It includes:

  • Green leafy vegetables
  • Bell pepper
  • Cauliflower
  • Citrus fruits, especially lemons
  • strawberries
  • Blackberries
  • Watercress
  • tomatoes
  • Red cabbage
  • Broccoli

Vitamin C is also in the basic supplement that I advise women to take daily. Especially when stressed. This one from Royal Green is an easily absorbable, biological variant.

Vitamin D3

Vitamin D3 can also help to reduce tension and stress. It helps against depression and strengthens the immune system. Although we can find it partly in food, we need to get much of the required vitamin D from sunlight. It is therefore important (for several reasons) to be outdoors often. Vitamin D3 from food is actually only found in animal foods. You can find vitamin D3 in:

As far as I’m concerned, vitamin D also belongs to the basic supplement if you live in the Netherlands. Especially if you are vegetarian. But we all don’t get enough sunlight here because we live too north on the globe. A good option for vitamin D3 can be found here.


GABA (Gamma-Aminobutyric Acid) is a neurotransmitter (also called brain hormone) that has a calming and calming effect . GABA can ensure that you relax more and can respond better to all kinds of stimuli. For example, if you suffer from a ‘busy head’ that you cannot ‘turn off’, it may be due to a deficiency of GABA.

Poor sleep can also improve if you take in more GABA.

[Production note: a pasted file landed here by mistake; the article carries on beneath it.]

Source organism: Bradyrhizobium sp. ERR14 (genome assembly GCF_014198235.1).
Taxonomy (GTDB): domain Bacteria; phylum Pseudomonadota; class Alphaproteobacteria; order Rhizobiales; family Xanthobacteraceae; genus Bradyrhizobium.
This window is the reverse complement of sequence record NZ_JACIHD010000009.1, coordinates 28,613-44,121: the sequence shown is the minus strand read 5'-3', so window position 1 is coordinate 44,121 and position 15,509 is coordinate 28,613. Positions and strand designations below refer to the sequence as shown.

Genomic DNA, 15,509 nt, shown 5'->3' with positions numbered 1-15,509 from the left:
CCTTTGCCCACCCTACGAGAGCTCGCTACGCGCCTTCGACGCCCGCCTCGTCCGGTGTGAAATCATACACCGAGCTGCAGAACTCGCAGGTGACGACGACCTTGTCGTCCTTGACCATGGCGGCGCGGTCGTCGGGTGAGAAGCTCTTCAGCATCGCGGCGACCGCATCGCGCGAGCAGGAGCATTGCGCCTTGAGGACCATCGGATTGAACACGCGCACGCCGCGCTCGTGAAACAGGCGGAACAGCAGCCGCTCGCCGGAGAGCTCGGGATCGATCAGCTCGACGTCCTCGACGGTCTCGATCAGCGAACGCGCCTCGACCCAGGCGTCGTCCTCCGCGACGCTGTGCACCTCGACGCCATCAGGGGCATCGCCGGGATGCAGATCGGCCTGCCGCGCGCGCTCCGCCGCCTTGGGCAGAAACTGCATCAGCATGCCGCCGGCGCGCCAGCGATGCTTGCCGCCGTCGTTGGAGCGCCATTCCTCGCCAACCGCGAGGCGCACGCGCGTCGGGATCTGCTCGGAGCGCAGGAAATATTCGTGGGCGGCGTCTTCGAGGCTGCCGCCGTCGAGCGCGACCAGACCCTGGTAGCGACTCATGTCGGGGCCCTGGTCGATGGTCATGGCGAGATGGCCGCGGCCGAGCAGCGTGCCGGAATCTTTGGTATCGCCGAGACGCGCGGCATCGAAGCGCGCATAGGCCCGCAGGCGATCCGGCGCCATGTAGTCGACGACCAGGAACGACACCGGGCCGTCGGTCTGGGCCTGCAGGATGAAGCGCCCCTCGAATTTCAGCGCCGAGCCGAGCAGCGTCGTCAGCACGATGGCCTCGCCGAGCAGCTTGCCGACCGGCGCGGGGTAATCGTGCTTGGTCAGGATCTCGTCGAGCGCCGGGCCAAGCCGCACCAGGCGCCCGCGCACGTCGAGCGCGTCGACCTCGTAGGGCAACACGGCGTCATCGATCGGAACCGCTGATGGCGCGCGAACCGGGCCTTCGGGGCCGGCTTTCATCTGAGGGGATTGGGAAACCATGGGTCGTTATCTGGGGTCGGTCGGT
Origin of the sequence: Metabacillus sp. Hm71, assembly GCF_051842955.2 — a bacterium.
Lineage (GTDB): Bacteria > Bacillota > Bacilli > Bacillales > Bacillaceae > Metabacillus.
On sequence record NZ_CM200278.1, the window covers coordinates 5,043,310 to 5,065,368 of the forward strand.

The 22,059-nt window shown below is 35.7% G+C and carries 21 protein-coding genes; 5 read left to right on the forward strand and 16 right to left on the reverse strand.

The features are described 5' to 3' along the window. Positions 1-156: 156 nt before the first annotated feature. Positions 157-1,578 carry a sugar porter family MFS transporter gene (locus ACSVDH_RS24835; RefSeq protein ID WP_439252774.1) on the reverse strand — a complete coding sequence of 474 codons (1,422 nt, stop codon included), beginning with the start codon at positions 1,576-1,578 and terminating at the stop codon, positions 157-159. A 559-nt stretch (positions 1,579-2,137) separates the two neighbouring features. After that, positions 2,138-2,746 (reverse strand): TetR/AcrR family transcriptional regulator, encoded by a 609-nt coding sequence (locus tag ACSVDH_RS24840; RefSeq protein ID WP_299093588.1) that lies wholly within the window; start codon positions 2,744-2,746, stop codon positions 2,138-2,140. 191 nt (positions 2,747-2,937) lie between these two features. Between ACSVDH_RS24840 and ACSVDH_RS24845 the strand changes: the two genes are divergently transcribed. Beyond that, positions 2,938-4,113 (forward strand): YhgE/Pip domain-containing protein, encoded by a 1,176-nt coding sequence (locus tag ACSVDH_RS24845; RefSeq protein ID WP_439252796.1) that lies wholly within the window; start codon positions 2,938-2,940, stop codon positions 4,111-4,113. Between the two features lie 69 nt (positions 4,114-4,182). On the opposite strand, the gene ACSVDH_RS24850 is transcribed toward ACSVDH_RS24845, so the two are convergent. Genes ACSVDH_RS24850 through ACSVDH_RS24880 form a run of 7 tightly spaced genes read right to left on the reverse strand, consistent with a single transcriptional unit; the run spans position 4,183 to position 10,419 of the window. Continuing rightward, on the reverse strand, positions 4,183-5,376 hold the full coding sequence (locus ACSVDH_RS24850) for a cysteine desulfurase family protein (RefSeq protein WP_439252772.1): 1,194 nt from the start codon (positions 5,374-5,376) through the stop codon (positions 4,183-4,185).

It is sold in supplement form, but you can also find it in food. Dietary sources of GABA include:

  • Broccoli
  • Green vegetables such as spinach
  • Seeds
  • Nuts (almonds, walnuts)
  • potatoes
  • bananas
  • Onions
  • Eggs

Drink: water and herbal tea

When it comes to drinking, when stressed, many people quickly turn to coffee and energy drinks to get energy and to alcohol in the evening to relax a bit. That’s not smart, because the caffeine in coffee can make a feeling of stress and restlessness worse. Energy drinks are even worse, because they always contain a lot of sugar, among other things. Alcohol is also not recommended for stress complaints, because it disrupts your hormone and energy balance.

Alcohol can feel relaxing, but your body, especially your liver, has to work hard to get rid of the alcohol.

Instead, make sure you drink enough water, preferably 1.5 to 2 liters per day. Many herbal teas can also have a calming effect, such as chamomile, passion flower, valerian or lemon balm.

Black tea contains theine which has a stimulating effect, just like caffeine. It is better to leave this alone in times of stress.

Although green tea also contains some caffeine, it can still have a stress-reducing effect because it contains L-theanine. This ensures the production of more serotonin and dopamine, two neurotransmitters that can improve your mood and have a relaxing effect. Green tea is also very good for your adrenal glands, which are often overloaded with a lot of stress.

One last tip: eat heated food during a burnout

Do you really have a burnout? Do not burden your digestion too much with raw vegetables. Raw foods are very healthy, but you need a well-functioning digestive system for that. A burnout often has a negative effect on your intestinal flora and therefore your digestion.

In the event of a burnout, rather eat food that has been briefly cooked or steamed. This is then easier for you to digest. Eat slowly and chew well. And take some rest after a meal if you can. Digestion is a verb, your body really goes to work for you!